PMCC PMCC

Search tips
Search criteria

Advanced
Results 1-12 (12)
 

Clipboard (0)
None

Select a Filter Below

Journals
Authors
more »
Year of Publication
Document Types
author:("umesh, K.")
1.  Ethyl 5-oxo-4-phenyl-5,6-di­hydro-4H-1,3,4-oxadiazine-2-carboxyl­ate 
The asymmetric unit of title compound, C12H12N2O4, consists of two independent mol­ecules. In each mol­ecule, the oxadiazine ring has a flattened envelope conformation with the methyl­ene C atom as the flap atom, and the eth­oxy­carbonyl unit is in a syn-periplanar conformation with respect to the oxadiazine ring as indicated by O—C—C=O torsion angles of 1.9 (4) and 2.5 (4)°. The dihedral angles between the mean plane of the oxadiazine ring and the phenyl ring are 80.07 (13) and 42.98 (14)°. In the crystal, mol­ecules are linked by C—H⋯O hydrogen bonds and stacked in a double-column along the a-axis direction.
doi:10.1107/S1600536814011106
PMCID: PMC4051085  PMID: 24940244
2.  N′-Benzoyl-5-methyl-1,3-diphenyl-1H-pyrazole-4-carbohydrazide 
In the title compound, C24H20N4O2, the pyrazole ring makes dihedral angles of 47.57 (10)° and 30.56 (11)° with its N-bound and C-bound phenyl groups, respectively. The C—N—N—C group that links the two carbonyls has a torsion angle of 81.5 (2)°. The torsion angles between the carbonyl groups and their adjacent pyrazole and phenyl rings are 125.89 (19) and 164.22 (17)°, respectively. In the crystal, pairs of mol­ecules are linked by N—H⋯O hydrogen bonds into R 2 2(10) ring motifs, which in turn link to form chains that propagate parallel to the c-axis direction.
doi:10.1107/S1600536813029528
PMCID: PMC3885042  PMID: 24454218
3.  5-Methyl-1,3-diphenyl-N-(5-phenyl-1,3,4-thia­diazol-2-yl)-1H-pyrazole-4-carboxamide 
The asymmetric unit of the title compound C25H19N5OS, contains two mol­ecules, A and B. In mol­ecule A, the dihedral angles between the pyrazole ring and the C-bound phenyl group, the N-bound phenyl group and the thia­diazole ring are 32.30 (14), 52.25 (14) and 34.94 (12)°, respectively. The corresponding angles in mol­ecule B are 33.32 (14), 50.67 (15), and 70.30 (12)°, respectively. In the crystal, the A and B mol­ecules are linked by pairs of N—H⋯N hydrogen bonds, generating R 2 2(8) loops. This dimer linkage is reinforced by two C—H⋯O hydrogen bonds and one C—H⋯N hydrogen bond.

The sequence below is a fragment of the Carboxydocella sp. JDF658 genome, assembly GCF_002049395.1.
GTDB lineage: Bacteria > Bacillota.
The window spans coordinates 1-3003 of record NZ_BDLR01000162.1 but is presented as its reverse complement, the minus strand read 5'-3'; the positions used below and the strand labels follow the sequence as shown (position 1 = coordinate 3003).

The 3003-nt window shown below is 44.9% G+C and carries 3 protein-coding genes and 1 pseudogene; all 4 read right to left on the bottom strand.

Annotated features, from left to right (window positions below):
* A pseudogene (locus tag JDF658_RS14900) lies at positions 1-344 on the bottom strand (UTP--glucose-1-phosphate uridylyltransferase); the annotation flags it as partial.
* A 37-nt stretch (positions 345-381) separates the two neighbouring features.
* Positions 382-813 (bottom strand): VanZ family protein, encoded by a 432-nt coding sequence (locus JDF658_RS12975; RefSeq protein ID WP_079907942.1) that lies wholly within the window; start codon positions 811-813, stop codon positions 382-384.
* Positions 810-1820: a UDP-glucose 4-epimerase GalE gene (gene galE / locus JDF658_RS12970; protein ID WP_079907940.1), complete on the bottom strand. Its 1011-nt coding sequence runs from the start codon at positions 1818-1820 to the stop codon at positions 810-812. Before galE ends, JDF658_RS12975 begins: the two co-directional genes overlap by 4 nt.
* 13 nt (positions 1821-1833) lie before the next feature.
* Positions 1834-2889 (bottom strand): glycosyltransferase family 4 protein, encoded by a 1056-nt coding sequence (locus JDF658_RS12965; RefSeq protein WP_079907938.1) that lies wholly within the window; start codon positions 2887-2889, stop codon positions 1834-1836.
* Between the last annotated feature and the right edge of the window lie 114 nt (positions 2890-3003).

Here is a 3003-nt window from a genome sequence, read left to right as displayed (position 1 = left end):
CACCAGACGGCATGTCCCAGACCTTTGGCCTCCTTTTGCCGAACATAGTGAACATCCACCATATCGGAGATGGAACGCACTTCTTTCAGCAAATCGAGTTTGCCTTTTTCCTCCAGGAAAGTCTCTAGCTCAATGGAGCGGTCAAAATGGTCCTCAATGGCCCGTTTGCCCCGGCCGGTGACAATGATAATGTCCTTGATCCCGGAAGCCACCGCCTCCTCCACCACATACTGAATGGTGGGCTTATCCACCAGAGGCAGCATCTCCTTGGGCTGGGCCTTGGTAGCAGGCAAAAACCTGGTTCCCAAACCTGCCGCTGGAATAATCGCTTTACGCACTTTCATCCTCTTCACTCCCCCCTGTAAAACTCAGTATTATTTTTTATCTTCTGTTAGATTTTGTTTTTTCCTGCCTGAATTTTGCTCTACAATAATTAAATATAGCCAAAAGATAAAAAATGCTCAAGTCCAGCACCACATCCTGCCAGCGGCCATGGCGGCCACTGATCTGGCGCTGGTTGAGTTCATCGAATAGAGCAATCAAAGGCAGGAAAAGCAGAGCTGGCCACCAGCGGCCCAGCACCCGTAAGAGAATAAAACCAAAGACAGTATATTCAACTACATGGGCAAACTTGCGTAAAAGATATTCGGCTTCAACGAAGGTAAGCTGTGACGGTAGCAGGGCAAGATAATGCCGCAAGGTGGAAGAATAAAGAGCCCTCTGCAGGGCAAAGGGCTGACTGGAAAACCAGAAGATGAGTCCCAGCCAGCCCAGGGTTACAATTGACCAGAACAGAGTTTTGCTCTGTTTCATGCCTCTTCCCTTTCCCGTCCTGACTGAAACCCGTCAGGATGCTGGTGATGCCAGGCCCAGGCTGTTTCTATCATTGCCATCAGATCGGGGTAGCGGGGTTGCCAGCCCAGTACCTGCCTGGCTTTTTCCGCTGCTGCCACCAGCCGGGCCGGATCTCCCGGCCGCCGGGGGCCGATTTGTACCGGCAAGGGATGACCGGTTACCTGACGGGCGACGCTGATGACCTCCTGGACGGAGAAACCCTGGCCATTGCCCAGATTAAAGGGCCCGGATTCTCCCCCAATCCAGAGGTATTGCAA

doi:10.1107/S1600536813028766
PMCID: PMC3885020  PMID: 24454195
4.  Ethyl 5-methyl-3-phenyl­isoxazole-4-carboxyl­ate 
In the title compound, C13H13NO3, the dihedral angle between the phenyl and isoxazole rings is 43.40 (13)°. The eth­oxy­carbonyl group is rotated out of the plane of the isoxazole ring by 16.2 (13)°.
doi:10.1107/S160053681301427X
PMCID: PMC3685120  PMID: 23795139
5.  5-Methyl-3-phenyl­isoxazole-4-carb­oxy­lic acid 
In the title compound, C11H9NO3, the phenyl and isoxazole rings form a dihedral angle of 56.64 (8)°. The carb­oxy group is almost in the same plane as the isoxazole ring with a C—C—C—O torsion angle of −3.3 (2)°. In the crystal, pairs of O—H⋯O hydrogen bonds link the mol­ecules into head-to-head dimers. C—H⋯N hydrogen bonds and π–π stacking inter­actions between phenyl rings [centroid–centroid distance = 3.9614 (17)Å] link the dimers into a three-dimensional network.
doi:10.1107/S1600536813011410
PMCID: PMC3685054  PMID: 23795073
6.  3-(4-Meth­oxy­phen­yl)-5-methylisoxazole-4-carb­oxy­lic acid 
In the title compound, C12H11NO4, the dihedral angle between the benzene and isoxazole rings is 42.52 (8)°. The carb­oxy­lic acid group is close to being coplanar with the isoxazole ring [dihedral angle = 5.3 (2)°]. In the crystal, inversion dimers linked by pairs of O—H⋯O hydrogen bonds generate R 2 2(8) loops.
doi:10.1107/S1600536813004029
PMCID: PMC3588455  PMID: 23476573
7.  OA01.23. Impact of climate change on medicinal plants - A review 
Ancient Science of Life  2012;32(Suppl 1):S23.
Purpose:
Medicinal plants are highly valuable to human livelihood and the medicinal plant wealth of India is well recognised. Studies on possible effects of climate change on medicinal plants are particularly significant due to their value within traditional systems of medicine and as economically useful plants. There is evidence that climate change is causing noticeable effects on life cycles and distribution of the plant species. However, the effect of climate change on secondary metabolites in plants is not well understood. A need for research to improve our understanding of climatic effects on medicinal plants is stressed in the present article. An attempt is being made here to review the work so far done on this important issue with Indian perspective.
Method:
Reviews have been collected from different sources related to medicinal plants.
Result: